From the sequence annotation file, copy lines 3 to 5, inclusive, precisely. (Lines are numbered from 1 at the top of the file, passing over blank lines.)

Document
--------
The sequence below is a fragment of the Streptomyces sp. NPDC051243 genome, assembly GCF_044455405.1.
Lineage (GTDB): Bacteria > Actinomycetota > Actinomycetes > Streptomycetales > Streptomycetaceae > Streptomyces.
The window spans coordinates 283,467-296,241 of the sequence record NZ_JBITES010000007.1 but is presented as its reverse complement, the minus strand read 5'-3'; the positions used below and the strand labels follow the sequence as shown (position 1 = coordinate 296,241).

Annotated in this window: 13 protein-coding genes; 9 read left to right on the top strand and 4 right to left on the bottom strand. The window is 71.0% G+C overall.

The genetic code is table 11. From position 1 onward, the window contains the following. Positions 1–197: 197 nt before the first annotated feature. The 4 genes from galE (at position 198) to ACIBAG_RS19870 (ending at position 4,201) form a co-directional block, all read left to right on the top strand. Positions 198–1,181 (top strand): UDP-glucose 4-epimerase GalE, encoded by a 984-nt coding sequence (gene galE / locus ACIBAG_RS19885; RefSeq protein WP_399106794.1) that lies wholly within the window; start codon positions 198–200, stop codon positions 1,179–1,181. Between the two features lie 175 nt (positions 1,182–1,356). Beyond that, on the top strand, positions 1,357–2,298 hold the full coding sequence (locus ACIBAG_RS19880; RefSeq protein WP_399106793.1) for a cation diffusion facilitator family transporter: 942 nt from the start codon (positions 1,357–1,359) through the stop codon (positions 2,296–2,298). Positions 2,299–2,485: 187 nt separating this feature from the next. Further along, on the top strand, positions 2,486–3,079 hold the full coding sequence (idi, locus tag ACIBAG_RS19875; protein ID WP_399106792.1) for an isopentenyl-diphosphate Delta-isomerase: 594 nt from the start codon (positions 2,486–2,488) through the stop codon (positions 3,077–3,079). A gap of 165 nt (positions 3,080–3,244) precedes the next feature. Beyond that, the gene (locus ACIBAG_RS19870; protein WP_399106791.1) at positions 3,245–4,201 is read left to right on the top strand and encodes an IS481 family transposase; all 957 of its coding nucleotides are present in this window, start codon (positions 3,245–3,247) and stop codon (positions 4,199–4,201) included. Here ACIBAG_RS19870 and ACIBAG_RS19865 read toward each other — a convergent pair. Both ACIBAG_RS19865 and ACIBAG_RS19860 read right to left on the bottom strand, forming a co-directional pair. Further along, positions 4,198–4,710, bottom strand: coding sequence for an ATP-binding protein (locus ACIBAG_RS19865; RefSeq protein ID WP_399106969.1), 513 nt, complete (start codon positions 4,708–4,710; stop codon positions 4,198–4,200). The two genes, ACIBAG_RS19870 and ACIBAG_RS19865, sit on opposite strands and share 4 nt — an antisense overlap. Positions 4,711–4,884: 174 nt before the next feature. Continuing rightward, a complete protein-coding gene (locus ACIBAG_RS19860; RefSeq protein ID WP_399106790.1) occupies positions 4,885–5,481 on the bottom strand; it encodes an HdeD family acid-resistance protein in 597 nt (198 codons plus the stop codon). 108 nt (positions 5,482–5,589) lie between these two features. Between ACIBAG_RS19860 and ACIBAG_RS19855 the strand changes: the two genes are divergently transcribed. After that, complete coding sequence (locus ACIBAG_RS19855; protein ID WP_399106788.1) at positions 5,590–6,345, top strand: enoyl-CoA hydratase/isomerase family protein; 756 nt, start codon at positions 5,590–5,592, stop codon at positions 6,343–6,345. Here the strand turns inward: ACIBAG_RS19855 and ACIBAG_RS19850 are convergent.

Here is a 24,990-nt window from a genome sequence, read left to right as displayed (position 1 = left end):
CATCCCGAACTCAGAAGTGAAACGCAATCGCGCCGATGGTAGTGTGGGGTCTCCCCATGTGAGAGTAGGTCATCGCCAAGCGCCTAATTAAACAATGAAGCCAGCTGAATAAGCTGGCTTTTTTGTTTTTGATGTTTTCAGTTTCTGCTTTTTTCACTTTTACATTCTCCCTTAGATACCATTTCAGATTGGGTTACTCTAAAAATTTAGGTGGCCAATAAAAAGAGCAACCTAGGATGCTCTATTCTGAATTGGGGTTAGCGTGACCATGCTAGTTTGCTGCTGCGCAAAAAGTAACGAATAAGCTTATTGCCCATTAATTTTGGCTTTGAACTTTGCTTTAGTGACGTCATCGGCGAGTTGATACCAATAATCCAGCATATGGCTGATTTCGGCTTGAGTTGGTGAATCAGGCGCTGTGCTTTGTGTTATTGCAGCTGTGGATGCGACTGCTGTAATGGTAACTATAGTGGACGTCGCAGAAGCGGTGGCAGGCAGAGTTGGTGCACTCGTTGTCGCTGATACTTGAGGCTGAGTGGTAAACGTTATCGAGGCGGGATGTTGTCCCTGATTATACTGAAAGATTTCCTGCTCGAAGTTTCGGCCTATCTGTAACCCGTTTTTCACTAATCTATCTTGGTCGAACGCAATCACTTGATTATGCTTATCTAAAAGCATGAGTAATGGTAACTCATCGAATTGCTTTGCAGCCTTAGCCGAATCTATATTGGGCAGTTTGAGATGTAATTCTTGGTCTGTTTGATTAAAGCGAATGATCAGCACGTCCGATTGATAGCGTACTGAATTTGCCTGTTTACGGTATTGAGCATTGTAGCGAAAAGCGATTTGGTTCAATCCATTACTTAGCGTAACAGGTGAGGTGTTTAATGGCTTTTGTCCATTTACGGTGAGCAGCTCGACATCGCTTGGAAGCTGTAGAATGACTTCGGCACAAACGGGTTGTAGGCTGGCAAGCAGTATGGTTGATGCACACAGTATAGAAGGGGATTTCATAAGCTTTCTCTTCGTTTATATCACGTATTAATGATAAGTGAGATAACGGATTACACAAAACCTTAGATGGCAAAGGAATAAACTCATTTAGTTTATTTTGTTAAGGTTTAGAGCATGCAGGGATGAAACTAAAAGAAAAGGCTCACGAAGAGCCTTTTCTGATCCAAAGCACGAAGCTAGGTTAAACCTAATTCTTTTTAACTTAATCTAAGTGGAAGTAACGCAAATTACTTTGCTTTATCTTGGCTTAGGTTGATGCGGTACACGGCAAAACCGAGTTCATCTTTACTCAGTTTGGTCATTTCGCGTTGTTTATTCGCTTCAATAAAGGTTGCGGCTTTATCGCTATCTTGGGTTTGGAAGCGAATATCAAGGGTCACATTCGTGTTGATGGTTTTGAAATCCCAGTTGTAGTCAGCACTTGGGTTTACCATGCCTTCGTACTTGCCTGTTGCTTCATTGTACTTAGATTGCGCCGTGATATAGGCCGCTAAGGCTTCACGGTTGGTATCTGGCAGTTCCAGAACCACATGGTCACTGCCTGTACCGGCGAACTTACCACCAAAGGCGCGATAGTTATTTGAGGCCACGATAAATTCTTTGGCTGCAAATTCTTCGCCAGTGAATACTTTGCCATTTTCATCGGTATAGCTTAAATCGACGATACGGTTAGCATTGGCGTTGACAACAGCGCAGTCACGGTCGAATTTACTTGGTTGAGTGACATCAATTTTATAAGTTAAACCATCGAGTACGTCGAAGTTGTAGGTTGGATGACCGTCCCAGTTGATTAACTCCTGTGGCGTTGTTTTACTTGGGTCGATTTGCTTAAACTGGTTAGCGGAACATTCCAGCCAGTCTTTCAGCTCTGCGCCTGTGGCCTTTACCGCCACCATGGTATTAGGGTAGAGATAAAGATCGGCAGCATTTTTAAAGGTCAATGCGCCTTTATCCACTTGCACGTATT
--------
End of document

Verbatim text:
The window spans coordinates 283,467-296,241 of the sequence record NZ_JBITES010000007.1 but is presented as its reverse complement, the minus strand read 5'-3'; the positions used below and the strand labels follow the sequence as shown (position 1 = coordinate 296,241).

Annotated in this window: 13 protein-coding genes; 9 read left to right on the top strand and 4 right to left on the bottom strand. The window is 71.0% G+C overall.

The genetic code is table 11. From position 1 onward, the window contains the following. Positions 1–197: 197 nt before the first annotated feature. The 4 genes from galE (at position 198) to ACIBAG_RS19870 (ending at position 4,201) form a co-directional block, all read left to right on the top strand. Positions 198–1,181 (top strand): UDP-glucose 4-epimerase GalE, encoded by a 984-nt coding sequence (gene galE / locus ACIBAG_RS19885; RefSeq protein WP_399106794.1) that lies wholly within the window; start codon positions 198–200, stop codon positions 1,179–1,181. Between the two features lie 175 nt (positions 1,182–1,356). Beyond that, on the top strand, positions 1,357–2,298 hold the full coding sequence (locus ACIBAG_RS19880; RefSeq protein WP_399106793.1) for a cation diffusion facilitator family transporter: 942 nt from the start codon (positions 1,357–1,359) through the stop codon (positions 2,296–2,298). Positions 2,299–2,485: 187 nt separating this feature from the next. Further along, on the top strand, positions 2,486–3,079 hold the full coding sequence (idi, locus tag ACIBAG_RS19875; protein ID WP_399106792.1) for an isopentenyl-diphosphate Delta-isomerase: 594 nt from the start codon (positions 2,486–2,488) through the stop codon (positions 3,077–3,079). A gap of 165 nt (positions 3,080–3,244) precedes the next feature. Beyond that, the gene (locus ACIBAG_RS19870; protein WP_399106791.1) at positions 3,245–4,201 is read left to right on the top strand and encodes an IS481 family transposase; all 957 of its coding nucleotides are present in this window, start codon (positions 3,245–3,247) and stop codon (positions 4,199–4,201) included. Here ACIBAG_RS19870 and ACIBAG_RS19865 read toward each other — a convergent pair. Both ACIBAG_RS19865 and ACIBAG_RS19860 read right to left on the bottom strand, forming a co-directional pair. Further along, positions 4,198–4,710, bottom strand: coding sequence for an ATP-binding protein (locus ACIBAG_RS19865; RefSeq protein ID WP_399106969.1), 513 nt, complete (start codon positions 4,708–4,710; stop codon positions 4,198–4,200). The two genes, ACIBAG_RS19870 and ACIBAG_RS19865, sit on opposite strands and share 4 nt — an antisense overlap. Positions 4,711–4,884: 174 nt before the next feature. Continuing rightward, a complete protein-coding gene (locus ACIBAG_RS19860; RefSeq protein ID WP_399106790.1) occupies positions 4,885–5,481 on the bottom strand; it encodes an HdeD family acid-resistance protein in 597 nt (198 codons plus the stop codon). 108 nt (positions 5,482–5,589) lie between these two features. Between ACIBAG_RS19860 and ACIBAG_RS19855 the strand changes: the two genes are divergently transcribed. After that, complete coding sequence (locus ACIBAG_RS19855; protein ID WP_399106788.1) at positions 5,590–6,345, top strand: enoyl-CoA hydratase/isomerase family protein; 756 nt, start codon at positions 5,590–5,592, stop codon at positions 6,343–6,345. Here the strand turns inward: ACIBAG_RS19855 and ACIBAG_RS19850 are convergent.